For many years now I’ve advocated not using the repository pattern on top of an ORM such as Entity Framework. There are many reasons why that I’ll try and cover throughout this post based on ways that I’ve seen it implemented. Meaning, this post is talking about poorly implemented approaches or pitfalls that I’ve seen.
To clarify, since this topic seems to really fire people up, I’m not saying that you shouldn’t use the repository pattern. I’m going to clarify why I don’t think under certain situations it’s very useful and other situations that I do find it useful.
This post was spurred on by a blog post and tweet:
I remember doing all this in like 2005-8 and it worked well when I didn’t have an ORM doing this junk and horribly when it did https://t.co/8LjurTYcRv
The first thing I’ve seen with a repository is exposing IQueryable<T> (or DbSet<T> ) from the underlying DbContext in your repository. This serves no purpose. It’s not abstracting anything at all.
What’s even worst is the consumers/callers don’t necessarily know at what point will they actually be retrieving data (doing I/O), unless you’re aware that the underlying IQueryable is coming from Entity Framework., Now when you call a method that materializes your query and actually hits the database (such as ToListAsync()).
Second, to this point is now if you have any type of navigation properties and are accessing IQueryable<T> from repository consumers, you must either eager load (via Include()) or have your consumers do the Include() or not realize all navigation properties are lazy loading.
Again, consumers are now aware of the underlying implementation that is Entity Framework.
To overcome these issues, usually what comes next is avoiding the IQueryable<T> by returning an IEnumerable<T>.
The issue now is since you’re taking away control from the consumer, you must decide what data to Include() and Select() behind query methods.
What this often turns into is a pile of methods with various filtering parameters that could have been much easier expressed via a LINQ expression against the DbSet directly.
So if I don’t generally use the repository pattern, what do I use? Query Objects.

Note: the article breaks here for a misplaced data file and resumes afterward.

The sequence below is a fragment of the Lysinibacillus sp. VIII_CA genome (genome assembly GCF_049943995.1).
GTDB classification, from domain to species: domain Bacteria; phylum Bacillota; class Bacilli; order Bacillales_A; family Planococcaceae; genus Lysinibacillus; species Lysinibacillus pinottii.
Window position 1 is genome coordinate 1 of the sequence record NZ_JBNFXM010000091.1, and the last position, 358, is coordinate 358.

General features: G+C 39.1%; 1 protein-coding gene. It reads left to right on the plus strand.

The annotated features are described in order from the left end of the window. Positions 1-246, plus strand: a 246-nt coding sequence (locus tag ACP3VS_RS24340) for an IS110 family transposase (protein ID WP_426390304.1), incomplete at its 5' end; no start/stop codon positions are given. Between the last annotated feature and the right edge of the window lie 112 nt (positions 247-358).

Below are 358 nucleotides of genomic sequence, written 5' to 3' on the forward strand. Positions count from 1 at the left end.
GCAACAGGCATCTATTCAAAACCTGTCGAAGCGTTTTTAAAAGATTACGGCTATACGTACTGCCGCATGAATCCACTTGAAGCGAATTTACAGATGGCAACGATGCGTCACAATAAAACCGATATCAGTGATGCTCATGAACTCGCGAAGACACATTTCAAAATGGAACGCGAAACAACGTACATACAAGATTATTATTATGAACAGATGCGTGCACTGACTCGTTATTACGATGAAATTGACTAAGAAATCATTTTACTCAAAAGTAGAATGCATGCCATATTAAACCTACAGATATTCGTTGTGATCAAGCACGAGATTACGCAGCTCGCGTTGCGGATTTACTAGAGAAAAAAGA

For querying, I’d rather have specialized objects that can return very specific data for the given use case. When implementing in vertical feature slices, as opposed to layers, each query is responsible for how it retrieves data.
The simplest solution is to use the DbContext and query directly.
The primary benefit is query objects only have dependencies that they actually require. Because each query object defines its own dependencies, you can change those dependencies without affecting other query objects.
A simple example of this is if you wanted to migrate from Entity Framework 6 to Entity Framework Core. You could migrate one query object at a time to EF Core instead of having to change over an entire repository that is highly coupled.
I can see the argument for using a repository because testing was difficult with EF6. However, with EF Core using the SQLite or the InMemory Provider, testing is incredibly easy.
I’ve written a post on how to use the SQLite provider with an in-memory database.
Testing a Query Object becomes incredibly easy without the need to mock.
Another argument for using the repository pattern is being able to swap out the implementation for a “cached repository”. I do use this pattern but in very select cases. Most times this is across bounded context were cached or stale data is acceptable.
If you decide to swap out the implementation of your repository, which was previously always hitting the database (point of truth) and now is using a cache implementation, how does that affect the callers? How quickly is the data invalidated?
Data can be stale the moment you retrieve it from the database, however adding caching to your repository without your callers knowing it can have a big impact on behavior.
One place I do often use a repository is when accessing an aggregate (in DDD Terms). My repositories often only contain two methods, Get(id) and Save(aggregateRoot).
The reason I do use a repository in this situation is that my repository usually returns an object that encapsulates my EF data model. I want it to fetch the entire object model and construct the aggregate root. The aggregate root does not expose data but only behavior (methods) to change state.